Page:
Learning to ski

By Kenny Stocker

Learning the art of skiing, navigating snowy slopes with grace and determination.

When I first moved to Italy I immediately decided that I would learn to snowboard. So I bought myself the kit and got out on the slopes. One weekend after the other I visited Chiesa di Valmalenco, Madesimo, Passo Tonale, Folgarida and Madonna di Campiglio. Often sleeping in the car to save cash I succeeded in teaching myself the art of surfing down the mountain.

Most of the people I subsequently ended up going out with have been skiers. In fact my first skiing partner was a telemarker.. a real skier as he went on to explain to me. The lifts had opened up a winter wonderland, a whole new world quite unlike the walk in to the Northern Corries!

The advantages and disadvantages of each mode of transport were obvious, if I wanted to go on from where the lifts ended I was going to need a more efficient means of getting around. Don’t get me wrong, descending on a board is cool but slogging uphill is strenuous enough without a board strapped to your back only to be replaced by snowshoes in descent.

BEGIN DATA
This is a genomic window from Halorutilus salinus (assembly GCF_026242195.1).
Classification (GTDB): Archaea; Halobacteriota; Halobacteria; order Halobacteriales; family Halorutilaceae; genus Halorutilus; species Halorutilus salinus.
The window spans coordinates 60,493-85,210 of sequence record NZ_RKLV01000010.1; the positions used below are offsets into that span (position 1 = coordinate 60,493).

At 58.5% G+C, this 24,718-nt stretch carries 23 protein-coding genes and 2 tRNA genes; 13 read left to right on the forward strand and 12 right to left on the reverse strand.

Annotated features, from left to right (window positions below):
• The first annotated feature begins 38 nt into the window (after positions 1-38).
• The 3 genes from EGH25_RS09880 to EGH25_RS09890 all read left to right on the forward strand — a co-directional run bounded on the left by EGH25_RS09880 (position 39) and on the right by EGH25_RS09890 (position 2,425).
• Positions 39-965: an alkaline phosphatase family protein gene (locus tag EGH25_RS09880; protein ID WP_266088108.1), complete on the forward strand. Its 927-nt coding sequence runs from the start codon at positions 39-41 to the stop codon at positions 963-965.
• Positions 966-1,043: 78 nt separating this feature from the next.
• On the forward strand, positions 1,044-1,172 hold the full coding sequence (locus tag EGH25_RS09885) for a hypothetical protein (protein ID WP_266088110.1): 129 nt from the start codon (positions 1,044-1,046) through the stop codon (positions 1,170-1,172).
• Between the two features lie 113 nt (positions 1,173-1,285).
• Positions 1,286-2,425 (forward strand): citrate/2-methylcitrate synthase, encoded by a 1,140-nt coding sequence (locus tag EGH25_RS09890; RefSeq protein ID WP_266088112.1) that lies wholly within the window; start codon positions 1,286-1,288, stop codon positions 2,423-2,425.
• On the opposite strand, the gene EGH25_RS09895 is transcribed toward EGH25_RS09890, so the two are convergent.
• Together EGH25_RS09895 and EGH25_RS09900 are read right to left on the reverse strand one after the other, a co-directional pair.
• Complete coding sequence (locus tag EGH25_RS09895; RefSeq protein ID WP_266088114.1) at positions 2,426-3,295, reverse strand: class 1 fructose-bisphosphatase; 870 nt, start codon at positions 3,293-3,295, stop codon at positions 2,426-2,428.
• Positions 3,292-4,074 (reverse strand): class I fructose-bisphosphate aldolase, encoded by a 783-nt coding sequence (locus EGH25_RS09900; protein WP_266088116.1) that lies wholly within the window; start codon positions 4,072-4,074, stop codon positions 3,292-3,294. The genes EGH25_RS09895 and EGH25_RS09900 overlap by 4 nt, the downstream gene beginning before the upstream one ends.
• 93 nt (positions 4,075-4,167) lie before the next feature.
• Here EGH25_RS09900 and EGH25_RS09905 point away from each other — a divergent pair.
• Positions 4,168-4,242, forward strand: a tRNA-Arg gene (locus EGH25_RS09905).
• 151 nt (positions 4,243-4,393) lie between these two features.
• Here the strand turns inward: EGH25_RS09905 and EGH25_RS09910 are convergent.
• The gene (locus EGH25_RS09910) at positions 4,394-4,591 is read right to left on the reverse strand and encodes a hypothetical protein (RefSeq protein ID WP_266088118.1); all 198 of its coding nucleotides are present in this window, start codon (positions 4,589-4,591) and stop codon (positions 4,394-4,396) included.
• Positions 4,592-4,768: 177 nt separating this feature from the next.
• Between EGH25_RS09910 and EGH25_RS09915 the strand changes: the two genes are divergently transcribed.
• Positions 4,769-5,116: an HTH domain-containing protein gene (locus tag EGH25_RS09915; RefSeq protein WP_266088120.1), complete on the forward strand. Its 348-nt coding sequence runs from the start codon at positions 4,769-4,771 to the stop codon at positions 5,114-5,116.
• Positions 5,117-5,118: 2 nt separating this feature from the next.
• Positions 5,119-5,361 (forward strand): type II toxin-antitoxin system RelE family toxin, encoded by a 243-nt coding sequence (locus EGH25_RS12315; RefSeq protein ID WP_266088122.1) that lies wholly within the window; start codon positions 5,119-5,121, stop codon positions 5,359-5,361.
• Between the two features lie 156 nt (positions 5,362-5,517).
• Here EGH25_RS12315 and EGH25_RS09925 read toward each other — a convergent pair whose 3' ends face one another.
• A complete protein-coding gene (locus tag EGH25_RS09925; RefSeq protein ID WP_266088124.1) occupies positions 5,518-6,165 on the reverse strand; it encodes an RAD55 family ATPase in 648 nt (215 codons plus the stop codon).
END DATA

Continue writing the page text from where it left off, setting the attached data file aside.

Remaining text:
And so this year I guess curiosity got the better of me. Having now spent two mornings strapped to two planks I must admit I am thoroughly enjoying the experience. At first I had my doubts, a lot of people say once you snowboard it is difficult to learn to ski and vice versa. In fact I have found quite the opposite, the fact that I can snowboard has really helped. I am used to the speed, the sensation of using the edge to make a turn, the flex of the skis and the subtleties of changing body position and distributing weight in all the right, or wrong places.

Having skiers around has always proved to be useful on flatter terrain, invaluable on up hill slopes and I owe a debt of gratitude to those friends who have pushed and pulled me along. Who knows by next year I to may be able to slide through the winter mountains with my friends.

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